Considering a charge moving down a wire, the electric field does work on the charges. The work done by the electric field can have two outcomes: it can increase the kinetic energy of the charge carriers themselves, or it can be dissipated as heat or other energy forms. I understand that the potential difference between two points is the difference in the electrical potential values which makes the electrons move. However, this is clearly distinct from what we can measure with a voltmeter across these two points, as we will not measure an energy difference for the stored energy that became the kinetic energy for the electrons.
I realise that when the current is constant (kinetic energy of electrons not changing), the voltmeter measurement will be the same as the difference in electric field potential between the two points. For any direct current circuit, the time it takes for the drift velocity/constant current to be reached is negligible so we can assume the voltmeter measure the exact potential difference.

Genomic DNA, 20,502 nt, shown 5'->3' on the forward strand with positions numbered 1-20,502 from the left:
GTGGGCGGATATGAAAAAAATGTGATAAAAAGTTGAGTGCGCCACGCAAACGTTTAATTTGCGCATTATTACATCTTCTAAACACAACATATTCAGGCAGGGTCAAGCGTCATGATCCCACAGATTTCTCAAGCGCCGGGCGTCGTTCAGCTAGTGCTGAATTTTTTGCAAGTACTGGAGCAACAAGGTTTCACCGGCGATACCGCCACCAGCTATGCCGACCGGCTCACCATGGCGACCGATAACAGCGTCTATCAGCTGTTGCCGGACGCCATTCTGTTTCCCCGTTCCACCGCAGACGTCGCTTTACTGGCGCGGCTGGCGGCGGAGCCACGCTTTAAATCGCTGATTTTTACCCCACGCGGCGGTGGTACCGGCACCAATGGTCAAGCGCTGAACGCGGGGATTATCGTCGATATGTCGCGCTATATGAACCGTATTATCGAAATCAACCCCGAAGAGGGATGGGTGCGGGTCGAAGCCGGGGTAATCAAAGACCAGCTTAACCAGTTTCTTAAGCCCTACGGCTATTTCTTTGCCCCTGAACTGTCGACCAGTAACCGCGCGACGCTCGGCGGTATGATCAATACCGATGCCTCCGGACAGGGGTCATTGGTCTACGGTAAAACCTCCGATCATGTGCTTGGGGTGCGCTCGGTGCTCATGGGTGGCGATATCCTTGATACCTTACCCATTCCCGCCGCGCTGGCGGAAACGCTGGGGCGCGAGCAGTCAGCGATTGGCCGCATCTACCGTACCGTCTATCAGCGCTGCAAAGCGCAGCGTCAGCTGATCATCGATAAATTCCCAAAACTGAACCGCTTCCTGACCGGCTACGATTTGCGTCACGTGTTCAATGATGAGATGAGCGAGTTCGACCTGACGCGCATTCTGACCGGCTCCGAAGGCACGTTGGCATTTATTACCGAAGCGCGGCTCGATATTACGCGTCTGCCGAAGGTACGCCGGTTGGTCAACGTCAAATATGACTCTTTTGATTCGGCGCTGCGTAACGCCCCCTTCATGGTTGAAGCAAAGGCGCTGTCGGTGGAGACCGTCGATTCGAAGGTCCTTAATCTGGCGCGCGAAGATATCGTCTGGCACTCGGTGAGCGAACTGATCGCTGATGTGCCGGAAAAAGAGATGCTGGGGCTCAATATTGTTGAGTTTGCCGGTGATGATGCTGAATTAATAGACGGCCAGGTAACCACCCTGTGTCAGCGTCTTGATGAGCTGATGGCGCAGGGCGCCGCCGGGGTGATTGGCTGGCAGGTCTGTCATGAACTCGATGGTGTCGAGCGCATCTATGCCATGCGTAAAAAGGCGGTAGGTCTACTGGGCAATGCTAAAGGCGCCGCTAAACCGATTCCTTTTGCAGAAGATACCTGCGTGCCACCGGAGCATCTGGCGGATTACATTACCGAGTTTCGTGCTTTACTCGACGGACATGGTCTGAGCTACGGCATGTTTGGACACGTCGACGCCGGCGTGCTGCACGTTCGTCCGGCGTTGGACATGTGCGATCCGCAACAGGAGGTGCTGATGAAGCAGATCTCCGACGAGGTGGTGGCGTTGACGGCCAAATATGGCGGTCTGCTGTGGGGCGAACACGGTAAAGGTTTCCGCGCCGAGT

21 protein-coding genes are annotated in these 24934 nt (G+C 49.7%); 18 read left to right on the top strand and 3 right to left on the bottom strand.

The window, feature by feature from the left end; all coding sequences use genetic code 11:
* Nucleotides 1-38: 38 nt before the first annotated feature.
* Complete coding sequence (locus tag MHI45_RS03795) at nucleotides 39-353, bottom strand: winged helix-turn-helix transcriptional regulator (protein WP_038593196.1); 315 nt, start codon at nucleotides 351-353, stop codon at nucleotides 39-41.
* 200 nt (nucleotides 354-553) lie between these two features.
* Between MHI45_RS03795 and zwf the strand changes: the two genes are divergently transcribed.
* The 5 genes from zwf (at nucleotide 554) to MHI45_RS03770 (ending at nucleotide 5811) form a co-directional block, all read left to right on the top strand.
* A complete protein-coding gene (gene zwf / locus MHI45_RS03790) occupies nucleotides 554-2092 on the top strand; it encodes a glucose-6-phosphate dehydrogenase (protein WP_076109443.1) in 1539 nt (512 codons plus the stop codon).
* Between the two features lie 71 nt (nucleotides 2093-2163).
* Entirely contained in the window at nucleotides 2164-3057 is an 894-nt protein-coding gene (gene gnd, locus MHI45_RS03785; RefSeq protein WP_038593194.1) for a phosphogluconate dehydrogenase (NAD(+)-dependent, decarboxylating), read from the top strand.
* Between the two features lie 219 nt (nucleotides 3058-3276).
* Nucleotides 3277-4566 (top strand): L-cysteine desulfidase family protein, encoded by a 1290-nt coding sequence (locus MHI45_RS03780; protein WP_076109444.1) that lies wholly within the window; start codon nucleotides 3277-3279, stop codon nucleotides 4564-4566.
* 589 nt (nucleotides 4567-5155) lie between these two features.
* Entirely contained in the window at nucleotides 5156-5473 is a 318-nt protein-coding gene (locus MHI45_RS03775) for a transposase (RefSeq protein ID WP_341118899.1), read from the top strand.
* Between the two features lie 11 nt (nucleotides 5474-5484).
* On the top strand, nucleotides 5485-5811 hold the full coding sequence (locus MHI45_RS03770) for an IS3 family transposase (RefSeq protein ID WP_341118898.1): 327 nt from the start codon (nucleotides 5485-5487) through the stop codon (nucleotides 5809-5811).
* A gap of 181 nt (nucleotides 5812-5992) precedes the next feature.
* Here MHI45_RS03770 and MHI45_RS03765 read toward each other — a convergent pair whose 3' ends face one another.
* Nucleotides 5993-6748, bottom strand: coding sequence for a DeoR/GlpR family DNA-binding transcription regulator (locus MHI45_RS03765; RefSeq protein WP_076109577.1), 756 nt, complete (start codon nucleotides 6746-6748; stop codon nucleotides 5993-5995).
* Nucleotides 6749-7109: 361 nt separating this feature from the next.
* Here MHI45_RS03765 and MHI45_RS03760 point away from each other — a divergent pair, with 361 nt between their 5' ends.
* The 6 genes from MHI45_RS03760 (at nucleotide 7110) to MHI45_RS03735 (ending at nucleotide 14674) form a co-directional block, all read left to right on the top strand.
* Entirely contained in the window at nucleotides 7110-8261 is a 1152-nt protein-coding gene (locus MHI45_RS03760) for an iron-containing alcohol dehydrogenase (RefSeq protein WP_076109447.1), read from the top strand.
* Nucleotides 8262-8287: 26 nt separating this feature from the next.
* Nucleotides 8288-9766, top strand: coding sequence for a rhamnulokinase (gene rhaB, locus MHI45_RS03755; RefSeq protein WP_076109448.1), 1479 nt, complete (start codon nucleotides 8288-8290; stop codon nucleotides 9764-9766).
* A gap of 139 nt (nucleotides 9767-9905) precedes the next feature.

My questions are:
is there a difference between potential difference & voltage? I am thinking that maybe potential difference refers to the actual difference in potential and voltage is the potential difference minus the amount of energy that goes into increasing the kinetic energy of the electrons per unit charge. Therefore voltage would be what we measure with a voltmeter.
my second question is, how this would work for alternating current circuits. Surely then as the kinetic energy of the electrons keeps changing the voltages would not be reflective of the potential difference?
Hope my question makes some sort of sense...